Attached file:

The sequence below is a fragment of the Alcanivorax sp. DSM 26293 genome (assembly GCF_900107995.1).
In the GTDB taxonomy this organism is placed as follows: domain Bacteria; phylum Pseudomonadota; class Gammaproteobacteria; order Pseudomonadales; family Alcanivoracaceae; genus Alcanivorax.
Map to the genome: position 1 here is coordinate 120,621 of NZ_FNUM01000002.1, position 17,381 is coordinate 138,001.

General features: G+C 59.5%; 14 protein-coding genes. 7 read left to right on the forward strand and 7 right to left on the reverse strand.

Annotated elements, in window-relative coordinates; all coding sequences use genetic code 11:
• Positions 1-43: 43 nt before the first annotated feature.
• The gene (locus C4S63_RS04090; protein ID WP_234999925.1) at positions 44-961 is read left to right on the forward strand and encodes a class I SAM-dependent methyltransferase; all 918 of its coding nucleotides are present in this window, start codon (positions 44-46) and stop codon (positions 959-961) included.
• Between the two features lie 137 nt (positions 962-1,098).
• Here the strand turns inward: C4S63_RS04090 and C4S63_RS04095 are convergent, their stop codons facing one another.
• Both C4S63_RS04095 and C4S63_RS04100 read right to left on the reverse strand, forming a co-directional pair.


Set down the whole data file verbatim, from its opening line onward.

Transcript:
The sequence below is a fragment of the Alcanivorax sp. DSM 26293 genome (assembly GCF_900107995.1).
In the GTDB taxonomy this organism is placed as follows: domain Bacteria; phylum Pseudomonadota; class Gammaproteobacteria; order Pseudomonadales; family Alcanivoracaceae; genus Alcanivorax.
Map to the genome: position 1 here is coordinate 120,621 of NZ_FNUM01000002.1, position 17,381 is coordinate 138,001.

General features: G+C 59.5%; 14 protein-coding genes. 7 read left to right on the forward strand and 7 right to left on the reverse strand.

Annotated elements, in window-relative coordinates; all coding sequences use genetic code 11:
• Positions 1-43: 43 nt before the first annotated feature.
• The gene (locus C4S63_RS04090; protein ID WP_234999925.1) at positions 44-961 is read left to right on the forward strand and encodes a class I SAM-dependent methyltransferase; all 918 of its coding nucleotides are present in this window, start codon (positions 44-46) and stop codon (positions 959-961) included.
• Between the two features lie 137 nt (positions 962-1,098).
• Here the strand turns inward: C4S63_RS04090 and C4S63_RS04095 are convergent, their stop codons facing one another.
• Both C4S63_RS04095 and C4S63_RS04100 read right to left on the reverse strand, forming a co-directional pair.